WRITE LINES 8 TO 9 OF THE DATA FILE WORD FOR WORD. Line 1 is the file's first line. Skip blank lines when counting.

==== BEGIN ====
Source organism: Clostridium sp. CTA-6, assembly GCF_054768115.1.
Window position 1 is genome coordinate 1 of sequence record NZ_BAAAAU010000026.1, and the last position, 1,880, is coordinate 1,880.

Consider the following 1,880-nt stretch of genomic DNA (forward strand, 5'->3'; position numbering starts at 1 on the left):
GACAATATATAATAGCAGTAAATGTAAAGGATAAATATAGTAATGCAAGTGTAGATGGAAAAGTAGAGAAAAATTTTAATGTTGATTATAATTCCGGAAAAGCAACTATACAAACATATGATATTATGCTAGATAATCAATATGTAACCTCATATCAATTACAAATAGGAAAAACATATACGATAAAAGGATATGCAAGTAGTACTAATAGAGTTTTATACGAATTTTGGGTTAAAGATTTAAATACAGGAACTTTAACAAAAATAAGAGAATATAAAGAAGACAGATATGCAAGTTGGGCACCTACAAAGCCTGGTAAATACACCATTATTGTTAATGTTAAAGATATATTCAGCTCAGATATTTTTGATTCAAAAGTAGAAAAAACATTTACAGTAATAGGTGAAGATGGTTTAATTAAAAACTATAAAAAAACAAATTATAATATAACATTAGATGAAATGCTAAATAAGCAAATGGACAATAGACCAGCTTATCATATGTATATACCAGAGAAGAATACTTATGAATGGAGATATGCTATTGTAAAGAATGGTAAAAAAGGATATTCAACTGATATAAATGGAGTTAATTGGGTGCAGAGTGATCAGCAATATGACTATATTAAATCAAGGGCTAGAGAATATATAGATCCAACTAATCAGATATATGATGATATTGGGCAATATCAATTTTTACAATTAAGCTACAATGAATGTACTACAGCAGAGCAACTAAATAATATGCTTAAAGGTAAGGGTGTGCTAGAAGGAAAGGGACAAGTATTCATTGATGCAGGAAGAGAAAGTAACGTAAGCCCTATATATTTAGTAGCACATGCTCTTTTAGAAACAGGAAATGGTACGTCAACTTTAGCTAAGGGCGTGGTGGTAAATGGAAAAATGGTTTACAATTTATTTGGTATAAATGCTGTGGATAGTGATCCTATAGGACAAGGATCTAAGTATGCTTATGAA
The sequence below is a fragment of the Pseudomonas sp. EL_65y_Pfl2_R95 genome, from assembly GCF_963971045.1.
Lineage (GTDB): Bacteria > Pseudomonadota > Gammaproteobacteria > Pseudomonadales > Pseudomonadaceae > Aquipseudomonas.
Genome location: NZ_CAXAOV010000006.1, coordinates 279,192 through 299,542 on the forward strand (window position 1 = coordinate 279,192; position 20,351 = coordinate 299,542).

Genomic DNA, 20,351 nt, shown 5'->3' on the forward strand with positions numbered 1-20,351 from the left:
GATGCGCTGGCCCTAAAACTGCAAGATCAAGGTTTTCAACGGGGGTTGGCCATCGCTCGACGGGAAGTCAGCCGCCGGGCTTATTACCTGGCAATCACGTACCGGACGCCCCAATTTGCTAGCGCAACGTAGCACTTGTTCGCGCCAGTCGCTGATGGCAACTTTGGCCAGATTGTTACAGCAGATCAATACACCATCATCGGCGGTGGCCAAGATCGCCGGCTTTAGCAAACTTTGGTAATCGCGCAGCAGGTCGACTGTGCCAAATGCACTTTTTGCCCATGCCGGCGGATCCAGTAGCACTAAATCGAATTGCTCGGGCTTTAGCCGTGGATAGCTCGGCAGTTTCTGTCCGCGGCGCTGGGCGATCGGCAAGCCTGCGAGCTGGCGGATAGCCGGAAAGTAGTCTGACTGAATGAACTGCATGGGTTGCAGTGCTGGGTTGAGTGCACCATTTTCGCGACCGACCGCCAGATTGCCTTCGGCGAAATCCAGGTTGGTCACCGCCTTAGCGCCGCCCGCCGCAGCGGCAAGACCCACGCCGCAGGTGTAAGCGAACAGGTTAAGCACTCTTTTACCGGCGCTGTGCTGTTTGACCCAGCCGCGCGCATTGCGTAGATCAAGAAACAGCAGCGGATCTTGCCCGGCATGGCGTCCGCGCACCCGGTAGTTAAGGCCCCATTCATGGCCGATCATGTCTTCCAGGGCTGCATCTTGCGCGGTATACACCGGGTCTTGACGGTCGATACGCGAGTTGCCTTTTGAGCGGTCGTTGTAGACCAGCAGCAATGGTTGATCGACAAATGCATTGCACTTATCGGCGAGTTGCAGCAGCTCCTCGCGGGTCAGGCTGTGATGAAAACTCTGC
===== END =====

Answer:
Genomic DNA, 20,351 nt, shown 5'->3' on the forward strand with positions numbered 1-20,351 from the left:
GATGCGCTGGCCCTAAAACTGCAAGATCAAGGTTTTCAACGGGGGTTGGCCATCGCTCGACGGGAAGTCAGCCGCCGGGCTTATTACCTGGCAATCACGTACCGGACGCCCCAATTTGCTAGCGCAACGTAGCACTTGTTCGCGCCAGTCGCTGATGGCAACTTTGGCCAGATTGTTACAGCAGATCAATACACCATCATCGGCGGTGGCCAAGATCGCCGGCTTTAGCAAACTTTGGTAATCGCGCAGCAGGTCGACTGTGCCAAATGCACTTTTTGCCCATGCCGGCGGATCCAGTAGCACTAAATCGAATTGCTCGGGCTTTAGCCGTGGATAGCTCGGCAGTTTCTGTCCGCGGCGCTGGGCGATCGGCAAGCCTGCGAGCTGGCGGATAGCCGGAAAGTAGTCTGACTGAATGAACTGCATGGGTTGCAGTGCTGGGTTGAGTGCACCATTTTCGCGACCGACCGCCAGATTGCCTTCGGCGAAATCCAGGTTGGTCACCGCCTTAGCGCCGCCCGCCGCAGCGGCAAGACCCACGCCGCAGGTGTAAGCGAACAGGTTAAGCACTCTTTTACCGGCGCTGTGCTGTTTGACCCAGCCGCGCGCATTGCGTAGATCAAGAAACAGCAGCGGATCTTGCCCGGCATGGCGTCCGCGCACCCGGTAGTTAAGGCCCCATTCATGGCCGATCATGTCTTCCAGGGCTGCATCTTGCGCGGTATACACCGGGTCTTGACGGTCGATACGCGAGTTGCCTTTTGAGCGGTCGTTGTAGACCAGCAGCAATGGTTGATCGACAAATGCATTGCACTTATCGGCGAGTTGCAGCAGCTCCTCGCGGGTCAGGCTGTGATGAAAACTCTGC